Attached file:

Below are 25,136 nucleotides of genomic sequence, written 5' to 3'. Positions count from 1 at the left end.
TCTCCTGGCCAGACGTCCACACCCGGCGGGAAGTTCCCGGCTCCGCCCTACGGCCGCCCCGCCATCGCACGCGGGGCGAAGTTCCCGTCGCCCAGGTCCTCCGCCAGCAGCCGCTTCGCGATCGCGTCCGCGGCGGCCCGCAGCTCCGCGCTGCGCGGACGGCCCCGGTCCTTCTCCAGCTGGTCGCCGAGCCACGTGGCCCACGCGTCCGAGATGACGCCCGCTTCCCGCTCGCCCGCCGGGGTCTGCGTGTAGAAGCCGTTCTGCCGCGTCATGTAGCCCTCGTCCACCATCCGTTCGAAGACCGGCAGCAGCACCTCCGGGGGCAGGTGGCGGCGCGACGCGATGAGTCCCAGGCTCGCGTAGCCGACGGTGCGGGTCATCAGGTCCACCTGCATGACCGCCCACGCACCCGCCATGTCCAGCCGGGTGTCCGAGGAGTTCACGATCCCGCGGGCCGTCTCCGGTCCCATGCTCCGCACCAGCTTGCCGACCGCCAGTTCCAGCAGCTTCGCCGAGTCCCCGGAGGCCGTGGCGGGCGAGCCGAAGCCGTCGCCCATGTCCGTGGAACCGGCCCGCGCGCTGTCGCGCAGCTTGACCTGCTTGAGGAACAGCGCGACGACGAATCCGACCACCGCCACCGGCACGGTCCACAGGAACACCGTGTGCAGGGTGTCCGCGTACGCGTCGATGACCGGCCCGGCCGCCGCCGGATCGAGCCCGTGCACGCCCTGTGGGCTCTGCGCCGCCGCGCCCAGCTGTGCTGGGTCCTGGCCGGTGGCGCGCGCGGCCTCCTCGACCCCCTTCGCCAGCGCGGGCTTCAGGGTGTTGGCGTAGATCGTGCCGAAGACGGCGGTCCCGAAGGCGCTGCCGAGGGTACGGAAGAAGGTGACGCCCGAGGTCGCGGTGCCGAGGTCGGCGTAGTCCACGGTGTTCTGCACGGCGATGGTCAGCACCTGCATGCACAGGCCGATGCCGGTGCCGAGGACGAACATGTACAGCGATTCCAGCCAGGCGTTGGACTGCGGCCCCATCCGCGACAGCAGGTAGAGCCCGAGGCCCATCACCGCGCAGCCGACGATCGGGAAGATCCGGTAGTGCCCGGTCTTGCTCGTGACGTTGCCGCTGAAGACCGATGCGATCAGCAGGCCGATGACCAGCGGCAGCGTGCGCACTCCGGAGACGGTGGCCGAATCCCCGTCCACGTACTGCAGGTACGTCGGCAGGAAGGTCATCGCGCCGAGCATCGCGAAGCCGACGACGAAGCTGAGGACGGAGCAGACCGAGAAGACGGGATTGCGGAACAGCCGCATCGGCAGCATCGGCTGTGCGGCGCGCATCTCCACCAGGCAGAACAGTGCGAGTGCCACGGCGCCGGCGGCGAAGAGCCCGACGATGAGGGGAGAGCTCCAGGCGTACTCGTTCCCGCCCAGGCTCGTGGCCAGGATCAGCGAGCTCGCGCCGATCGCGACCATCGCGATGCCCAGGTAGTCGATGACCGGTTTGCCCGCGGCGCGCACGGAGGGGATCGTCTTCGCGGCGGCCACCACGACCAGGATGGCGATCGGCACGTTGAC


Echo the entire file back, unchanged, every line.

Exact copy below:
Below are 25,136 nucleotides of genomic sequence, written 5' to 3'. Positions count from 1 at the left end.
TCTCCTGGCCAGACGTCCACACCCGGCGGGAAGTTCCCGGCTCCGCCCTACGGCCGCCCCGCCATCGCACGCGGGGCGAAGTTCCCGTCGCCCAGGTCCTCCGCCAGCAGCCGCTTCGCGATCGCGTCCGCGGCGGCCCGCAGCTCCGCGCTGCGCGGACGGCCCCGGTCCTTCTCCAGCTGGTCGCCGAGCCACGTGGCCCACGCGTCCGAGATGACGCCCGCTTCCCGCTCGCCCGCCGGGGTCTGCGTGTAGAAGCCGTTCTGCCGCGTCATGTAGCCCTCGTCCACCATCCGTTCGAAGACCGGCAGCAGCACCTCCGGGGGCAGGTGGCGGCGCGACGCGATGAGTCCCAGGCTCGCGTAGCCGACGGTGCGGGTCATCAGGTCCACCTGCATGACCGCCCACGCACCCGCCATGTCCAGCCGGGTGTCCGAGGAGTTCACGATCCCGCGGGCCGTCTCCGGTCCCATGCTCCGCACCAGCTTGCCGACCGCCAGTTCCAGCAGCTTCGCCGAGTCCCCGGAGGCCGTGGCGGGCGAGCCGAAGCCGTCGCCCATGTCCGTGGAACCGGCCCGCGCGCTGTCGCGCAGCTTGACCTGCTTGAGGAACAGCGCGACGACGAATCCGACCACCGCCACCGGCACGGTCCACAGGAACACCGTGTGCAGGGTGTCCGCGTACGCGTCGATGACCGGCCCGGCCGCCGCCGGATCGAGCCCGTGCACGCCCTGTGGGCTCTGCGCCGCCGCGCCCAGCTGTGCTGGGTCCTGGCCGGTGGCGCGCGCGGCCTCCTCGACCCCCTTCGCCAGCGCGGGCTTCAGGGTGTTGGCGTAGATCGTGCCGAAGACGGCGGTCCCGAAGGCGCTGCCGAGGGTACGGAAGAAGGTGACGCCCGAGGTCGCGGTGCCGAGGTCGGCGTAGTCCACGGTGTTCTGCACGGCGATGGTCAGCACCTGCATGCACAGGCCGATGCCGGTGCCGAGGACGAACATGTACAGCGATTCCAGCCAGGCGTTGGACTGCGGCCCCATCCGCGACAGCAGGTAGAGCCCGAGGCCCATCACCGCGCAGCCGACGATCGGGAAGATCCGGTAGTGCCCGGTCTTGCTCGTGACGTTGCCGCTGAAGACCGATGCGATCAGCAGGCCGATGACCAGCGGCAGCGTGCGCACTCCGGAGACGGTGGCCGAATCCCCGTCCACGTACTGCAGGTACGTCGGCAGGAAGGTCATCGCGCCGAGCATCGCGAAGCCGACGACGAAGCTGAGGACGGAGCAGACCGAGAAGACGGGATTGCGGAACAGCCGCATCGGCAGCATCGGCTGTGCGGCGCGCATCTCCACCAGGCAGAACAGTGCGAGTGCCACGGCGCCGGCGGCGAAGAGCCCGACGATGAGGGGAGAGCTCCAGGCGTACTCGTTCCCGCCCAGGCTCGTGGCCAGGATCAGCGAGCTCGCGCCGATCGCGACCATCGCGATGCCCAGGTAGTCGATGACCGGTTTGCCCGCGGCGCGCACGGAGGGGATCGTCTTCGCGGCGGCCACCACGACCAGGATGGCGATCGGCACGTTGAC